Haul Out Facilities

SV Court Jester arrived in Santubong with a persistent leak - they needed to dry out to access the source. In the end they careened on the piles at Santubong, quite successfully. There is a concrete hard stand area at Miri Marina, serviced by mobile crane. Whilst it is quite full at the moment, Captain Fin advises they would do everything possible to help a distressed vessel. Next stop after Miri for haulout is the big travel lift at Kudat. Prices there have risen recently, but are still reasonable. Check our Marine Services Directory (right hand column) for contact details.

More Boats Visit Sungai Tulai

Whilst the annual Gawai festival is officially over, our Iban friends on Sungai Tulai continue to extend hospitality to visiting boats. Last week we met cruising yachts Circe, Dream Catcher, Millenium and Callala in Bintangor and arranged for them to visit. They came up stream in convoy the next day. Donations from the boats to the fire victim at Rumah Suring were graciously accepted, then the crews were hosted with traditional wine, music and dance at Rumah Labang. That evening the Rumah Lidam families provided a traditional Iban meal inside the longhouse, followed by hours of conversation and tuak (rice wine).

Miri Marina Arrival Information

Head for the giant Seahorse - if you miss that, the next most obvious landmark will be the big smile on Capt. Fin's face (just joking). We sounded the entrance to Miri Marina on October 10 last year, and measured 1.45m on a 0.0m tide (this depth occuring well within the sea walls). Captain Fin recommends using a minimum 1.0 metre tide for entry, and believes there is more water now than we measured last year. The bottom shelves gradually on approach to the entrance. We recommend keeping around 75m clear (SSW) of the sea walls before turning into the entrance. Plenty of water in the pond itself, but don't swim there - I've personally seen a crocodile in the canals beyond the marina, though Capt. Fin tells me thay caught that one a few months ago....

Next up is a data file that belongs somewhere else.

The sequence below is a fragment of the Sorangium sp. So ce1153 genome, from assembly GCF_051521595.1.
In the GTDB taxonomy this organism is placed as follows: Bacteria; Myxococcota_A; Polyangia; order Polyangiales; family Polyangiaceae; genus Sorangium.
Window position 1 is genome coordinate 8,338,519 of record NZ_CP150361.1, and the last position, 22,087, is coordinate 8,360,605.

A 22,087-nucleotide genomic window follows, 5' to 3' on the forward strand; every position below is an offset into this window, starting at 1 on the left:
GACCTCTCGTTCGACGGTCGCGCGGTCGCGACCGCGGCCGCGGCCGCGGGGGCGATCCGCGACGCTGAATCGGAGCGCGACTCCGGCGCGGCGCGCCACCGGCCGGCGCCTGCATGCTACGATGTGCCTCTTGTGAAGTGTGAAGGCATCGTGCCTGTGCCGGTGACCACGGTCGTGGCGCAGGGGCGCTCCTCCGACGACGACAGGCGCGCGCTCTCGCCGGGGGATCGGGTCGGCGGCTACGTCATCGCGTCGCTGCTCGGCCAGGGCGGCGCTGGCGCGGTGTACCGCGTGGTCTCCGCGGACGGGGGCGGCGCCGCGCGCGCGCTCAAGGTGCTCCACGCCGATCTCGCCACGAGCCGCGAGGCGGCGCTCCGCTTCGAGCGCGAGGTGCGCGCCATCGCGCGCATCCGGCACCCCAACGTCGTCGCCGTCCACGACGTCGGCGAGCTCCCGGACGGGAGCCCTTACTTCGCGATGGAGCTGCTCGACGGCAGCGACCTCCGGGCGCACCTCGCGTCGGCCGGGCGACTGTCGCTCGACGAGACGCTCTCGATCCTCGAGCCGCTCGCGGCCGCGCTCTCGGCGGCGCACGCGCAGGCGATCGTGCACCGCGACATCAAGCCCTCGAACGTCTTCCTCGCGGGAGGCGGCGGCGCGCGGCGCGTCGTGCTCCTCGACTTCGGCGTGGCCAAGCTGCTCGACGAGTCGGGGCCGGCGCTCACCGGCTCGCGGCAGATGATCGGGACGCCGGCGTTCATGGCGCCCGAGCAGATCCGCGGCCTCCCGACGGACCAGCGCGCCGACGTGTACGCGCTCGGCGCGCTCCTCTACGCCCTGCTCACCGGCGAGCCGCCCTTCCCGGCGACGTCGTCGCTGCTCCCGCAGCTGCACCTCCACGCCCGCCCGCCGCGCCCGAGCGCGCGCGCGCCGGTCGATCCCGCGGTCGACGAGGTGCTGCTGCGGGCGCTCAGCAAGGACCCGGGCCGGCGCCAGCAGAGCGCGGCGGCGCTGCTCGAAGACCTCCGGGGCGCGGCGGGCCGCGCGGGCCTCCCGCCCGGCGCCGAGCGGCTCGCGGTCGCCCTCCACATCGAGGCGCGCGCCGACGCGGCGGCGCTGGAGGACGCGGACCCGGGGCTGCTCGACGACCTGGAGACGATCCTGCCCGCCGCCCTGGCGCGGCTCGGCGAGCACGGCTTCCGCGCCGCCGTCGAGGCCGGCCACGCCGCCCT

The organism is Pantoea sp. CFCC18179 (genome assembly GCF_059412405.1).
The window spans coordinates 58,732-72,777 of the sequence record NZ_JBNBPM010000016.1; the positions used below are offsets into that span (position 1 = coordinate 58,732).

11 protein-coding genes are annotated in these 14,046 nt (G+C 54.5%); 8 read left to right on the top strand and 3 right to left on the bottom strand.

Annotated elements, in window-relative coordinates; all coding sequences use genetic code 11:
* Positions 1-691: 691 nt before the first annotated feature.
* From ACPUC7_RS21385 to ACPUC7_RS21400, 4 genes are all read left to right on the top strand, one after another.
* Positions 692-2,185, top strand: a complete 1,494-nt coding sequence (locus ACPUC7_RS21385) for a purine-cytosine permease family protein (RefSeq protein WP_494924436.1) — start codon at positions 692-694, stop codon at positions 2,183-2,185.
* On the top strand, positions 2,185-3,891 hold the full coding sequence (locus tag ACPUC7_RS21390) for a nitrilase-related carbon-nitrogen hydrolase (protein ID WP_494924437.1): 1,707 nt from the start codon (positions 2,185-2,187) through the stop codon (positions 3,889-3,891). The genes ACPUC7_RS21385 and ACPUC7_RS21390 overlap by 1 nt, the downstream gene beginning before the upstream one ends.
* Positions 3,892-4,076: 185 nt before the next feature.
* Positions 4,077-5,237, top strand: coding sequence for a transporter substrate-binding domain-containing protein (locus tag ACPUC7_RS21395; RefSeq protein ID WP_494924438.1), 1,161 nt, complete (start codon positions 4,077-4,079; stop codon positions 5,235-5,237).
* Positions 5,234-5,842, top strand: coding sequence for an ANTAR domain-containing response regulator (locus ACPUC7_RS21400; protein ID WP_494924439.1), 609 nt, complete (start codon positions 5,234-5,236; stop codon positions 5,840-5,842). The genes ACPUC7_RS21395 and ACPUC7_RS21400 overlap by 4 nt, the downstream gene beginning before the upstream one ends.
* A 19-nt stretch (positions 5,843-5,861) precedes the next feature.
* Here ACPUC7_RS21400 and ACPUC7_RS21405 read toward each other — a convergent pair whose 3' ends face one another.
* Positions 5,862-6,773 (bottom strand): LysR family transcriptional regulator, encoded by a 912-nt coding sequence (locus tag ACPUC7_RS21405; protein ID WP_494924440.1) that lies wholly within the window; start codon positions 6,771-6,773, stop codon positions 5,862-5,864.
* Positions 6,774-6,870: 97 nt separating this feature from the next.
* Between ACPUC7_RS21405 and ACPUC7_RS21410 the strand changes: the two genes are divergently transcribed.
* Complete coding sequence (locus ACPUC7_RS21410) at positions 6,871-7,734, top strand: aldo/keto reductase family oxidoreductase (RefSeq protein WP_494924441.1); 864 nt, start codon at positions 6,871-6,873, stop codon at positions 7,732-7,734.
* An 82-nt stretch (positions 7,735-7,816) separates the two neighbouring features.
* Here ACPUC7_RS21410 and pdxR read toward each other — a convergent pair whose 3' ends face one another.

Brunei Anchorage Update

Patrick & Elizabeth on SV Labarque have confirmed that Allan Riches' notes (offered via Sailmail and also included in Envy's compilation) seem to be out of date. According to the Brunei Police, the only authorised anchorage in the Brunei River is now off the Royal Brunei Yacht Club at Serasa (05-00.2N, 115-04.1E, or thereabouts). Labarque tried anchoring up river (in town) but met problems with garbage, officialdom and locals. The holding at Serasa is very good and the club welcomes visitors. From the anchorage you can take the dinghy to the ferry terminal to check in.

Fuel is available at the Shell marine station some five miles inland from Serasa (04-55.98N, 115-01.12E). Subsidised fuel is no longer available. Diesel for foreign vessels costs B$1.30 a litre. You'll need a barge board to lie alongside the fuel wharf comfortably. We've re-fueled Crystal Blues there many times - best to arrive at high tide, slack water. Brunei is well worth a visit. We know of one boat that was hit by a barge when anchored in town, so the yacht club anchorage at Serasa is definitely the place to be. Do lock your dinghy and outboard motors though .... we lost an outboard motor there last year. See our stories here & here.